Even as WWE submitted a filing to the SEC this morning (Jan. 17) seeking to solidify Vince McMahon’s control over the company, we’re learning about a second investor lawsuit that aims to stop him.
Sportico broke the news that Detroit Police and Fire Retirement System sued McMahon in Delaware’s Court of Chancery last Thursday. Like the suit filed by individual investor Scott Fellows last week, the pension fund’s case alleges Vince violated his fiduciary responsibilities to shareholders by using his control over 81% of voting stock to “impose his personal will on WWE and its [Board] by purporting to adopt a package of invalid and inequitable bylaw amendments that would hamstring the Board from making critical business decisions.”
From Michael McCann’s Sportico post:
As the Police and Fire System tells it, McMahon’s moves run afoul of both Section 141 of the Delaware General Corporation Law and WWE’s charter. Altering the company’s governance structure in the absence of bargained for exchange between WWE and McMahon, the system asserts, “usurps the power of the Board over critical corporate management functions and vests it solely in McMahon in his capacity as a stockholder.” Neither Delaware law nor WWE’s charter permits the kind of transfer of power the system says occurred, and the system wants a declaration the consent is void.
Detroit Police and Fire requests their suit be recognized as a class action, allowing other WWE shareholders to join.
It’s unclear if WWE’s latest filing neuters or invalidates the claims made by these lawsuits, since it repeals the Jan. 5 Written Consent at the center of these cases. In its place, the new Jan. 16 Written Consent doesn’t require stockholder approval for actions taken by McMahon as there is “substantial alignment among the Board and management concerning the decision to conduct a review of strategic alternatives amid the Company’s upcoming media rights cycle.” That alignment, it argues, ensures Vince’s actions will be in the best interest of shareholders.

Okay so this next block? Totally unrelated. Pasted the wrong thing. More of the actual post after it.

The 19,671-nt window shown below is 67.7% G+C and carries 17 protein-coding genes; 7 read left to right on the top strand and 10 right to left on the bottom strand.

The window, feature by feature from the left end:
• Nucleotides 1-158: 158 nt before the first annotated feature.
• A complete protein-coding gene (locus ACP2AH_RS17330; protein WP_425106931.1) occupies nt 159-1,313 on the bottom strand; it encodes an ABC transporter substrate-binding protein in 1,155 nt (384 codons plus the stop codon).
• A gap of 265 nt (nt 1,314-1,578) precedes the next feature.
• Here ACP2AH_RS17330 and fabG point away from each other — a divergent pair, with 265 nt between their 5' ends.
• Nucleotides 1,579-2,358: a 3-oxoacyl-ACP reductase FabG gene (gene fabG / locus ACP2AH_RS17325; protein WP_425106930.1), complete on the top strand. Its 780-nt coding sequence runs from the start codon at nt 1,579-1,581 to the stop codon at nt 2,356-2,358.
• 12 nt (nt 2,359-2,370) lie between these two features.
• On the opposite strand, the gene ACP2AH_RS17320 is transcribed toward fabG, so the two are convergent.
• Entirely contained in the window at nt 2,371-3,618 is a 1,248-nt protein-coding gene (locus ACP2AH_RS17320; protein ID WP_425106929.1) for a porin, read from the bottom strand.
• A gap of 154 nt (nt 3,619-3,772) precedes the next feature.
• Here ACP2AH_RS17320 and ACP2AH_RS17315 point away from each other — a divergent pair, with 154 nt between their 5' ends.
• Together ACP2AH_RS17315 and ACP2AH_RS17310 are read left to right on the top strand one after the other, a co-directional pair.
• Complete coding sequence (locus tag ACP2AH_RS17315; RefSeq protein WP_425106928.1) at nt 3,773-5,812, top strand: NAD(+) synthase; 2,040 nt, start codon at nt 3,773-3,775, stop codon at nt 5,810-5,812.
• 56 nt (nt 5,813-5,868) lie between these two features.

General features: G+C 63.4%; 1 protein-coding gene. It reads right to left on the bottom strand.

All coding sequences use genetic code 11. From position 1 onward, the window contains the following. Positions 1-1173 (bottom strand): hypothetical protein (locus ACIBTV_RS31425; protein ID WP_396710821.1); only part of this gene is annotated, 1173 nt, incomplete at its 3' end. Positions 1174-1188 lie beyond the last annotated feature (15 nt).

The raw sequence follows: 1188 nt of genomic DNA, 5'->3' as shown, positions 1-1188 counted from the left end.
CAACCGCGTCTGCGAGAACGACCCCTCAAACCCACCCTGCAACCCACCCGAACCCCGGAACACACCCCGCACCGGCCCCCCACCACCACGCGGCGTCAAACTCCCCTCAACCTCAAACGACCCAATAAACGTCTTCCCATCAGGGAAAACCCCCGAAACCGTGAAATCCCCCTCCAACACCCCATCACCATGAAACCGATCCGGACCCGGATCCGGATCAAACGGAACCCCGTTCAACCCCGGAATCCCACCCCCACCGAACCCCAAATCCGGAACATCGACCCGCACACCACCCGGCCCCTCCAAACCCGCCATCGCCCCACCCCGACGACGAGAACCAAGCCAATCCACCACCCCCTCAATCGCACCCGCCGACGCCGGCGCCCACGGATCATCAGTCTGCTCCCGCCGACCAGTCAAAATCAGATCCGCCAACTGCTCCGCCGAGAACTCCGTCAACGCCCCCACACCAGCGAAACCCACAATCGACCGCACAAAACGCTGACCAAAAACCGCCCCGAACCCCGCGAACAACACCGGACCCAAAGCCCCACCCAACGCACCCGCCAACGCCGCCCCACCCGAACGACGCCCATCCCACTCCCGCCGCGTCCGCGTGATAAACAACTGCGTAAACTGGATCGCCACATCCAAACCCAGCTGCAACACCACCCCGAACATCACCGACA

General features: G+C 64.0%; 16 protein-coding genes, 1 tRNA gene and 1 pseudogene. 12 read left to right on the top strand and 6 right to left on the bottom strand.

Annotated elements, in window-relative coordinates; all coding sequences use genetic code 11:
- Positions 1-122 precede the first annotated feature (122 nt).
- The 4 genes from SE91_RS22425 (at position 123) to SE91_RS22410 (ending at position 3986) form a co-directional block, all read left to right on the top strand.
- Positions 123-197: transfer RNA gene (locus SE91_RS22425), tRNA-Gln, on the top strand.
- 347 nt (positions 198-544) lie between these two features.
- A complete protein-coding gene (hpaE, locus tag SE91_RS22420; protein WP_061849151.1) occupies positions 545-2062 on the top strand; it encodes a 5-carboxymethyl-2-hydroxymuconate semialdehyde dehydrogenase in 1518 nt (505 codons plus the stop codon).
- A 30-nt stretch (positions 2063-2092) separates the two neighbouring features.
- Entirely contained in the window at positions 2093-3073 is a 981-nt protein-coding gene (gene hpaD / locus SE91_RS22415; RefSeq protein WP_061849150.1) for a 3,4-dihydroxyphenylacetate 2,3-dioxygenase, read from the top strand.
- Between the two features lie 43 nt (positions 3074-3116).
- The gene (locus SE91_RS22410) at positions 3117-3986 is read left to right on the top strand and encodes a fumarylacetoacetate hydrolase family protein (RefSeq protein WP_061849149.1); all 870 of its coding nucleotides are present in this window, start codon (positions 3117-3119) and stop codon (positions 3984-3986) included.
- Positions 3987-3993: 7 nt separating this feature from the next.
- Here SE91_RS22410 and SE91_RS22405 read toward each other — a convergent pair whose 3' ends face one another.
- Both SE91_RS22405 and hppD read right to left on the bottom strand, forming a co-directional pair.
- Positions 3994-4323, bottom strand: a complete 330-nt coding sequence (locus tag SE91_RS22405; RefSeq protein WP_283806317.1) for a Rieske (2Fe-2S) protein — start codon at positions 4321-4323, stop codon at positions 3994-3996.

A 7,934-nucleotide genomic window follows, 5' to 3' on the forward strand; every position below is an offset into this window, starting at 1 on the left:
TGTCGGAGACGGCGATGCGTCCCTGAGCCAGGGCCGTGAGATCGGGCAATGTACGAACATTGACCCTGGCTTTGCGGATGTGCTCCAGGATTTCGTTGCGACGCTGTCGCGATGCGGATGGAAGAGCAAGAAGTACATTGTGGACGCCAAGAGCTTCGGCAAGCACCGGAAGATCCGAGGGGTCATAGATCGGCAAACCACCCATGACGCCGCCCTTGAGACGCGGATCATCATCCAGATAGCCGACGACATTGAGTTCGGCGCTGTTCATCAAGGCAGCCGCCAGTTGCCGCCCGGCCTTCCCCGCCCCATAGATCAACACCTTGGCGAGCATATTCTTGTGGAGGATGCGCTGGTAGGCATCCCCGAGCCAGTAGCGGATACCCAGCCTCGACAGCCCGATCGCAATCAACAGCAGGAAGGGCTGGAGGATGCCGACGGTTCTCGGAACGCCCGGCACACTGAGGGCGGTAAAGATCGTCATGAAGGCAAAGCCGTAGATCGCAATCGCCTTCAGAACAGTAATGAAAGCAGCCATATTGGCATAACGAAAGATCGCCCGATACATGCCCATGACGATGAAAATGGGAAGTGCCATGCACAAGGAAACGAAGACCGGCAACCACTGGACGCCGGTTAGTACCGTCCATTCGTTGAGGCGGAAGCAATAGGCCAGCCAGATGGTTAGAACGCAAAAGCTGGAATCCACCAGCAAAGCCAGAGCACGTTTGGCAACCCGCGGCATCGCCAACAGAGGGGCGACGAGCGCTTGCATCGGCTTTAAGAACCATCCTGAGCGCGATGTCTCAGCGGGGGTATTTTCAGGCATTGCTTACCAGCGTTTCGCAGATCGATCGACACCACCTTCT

McCann reached out to WWE for comment on the Detroiters’ suit, but didn’t get one. He did offer an educated guess (in addition to serving as Sportico’s Legal Analyst and Senior Sports Legal Reporter, McCann is a lawyer, law professor, and the Director of the University of New Hampshire’s Sports and Entertainment Law Institute) as to what the company’s response to both investor suits will be, however:
... expect attorneys for the company to insist that none of McMahon’s moves violated the law. While McMahon may have acted aggressively, the company could maintain that the board retains sufficient decision-making authority. It could also argue that McMahon’s power reflects a lawful circumstance: his ownership of stock.
He also points out that even if the lawsuits fail, they could tie WWE up in court and stall a potential sale.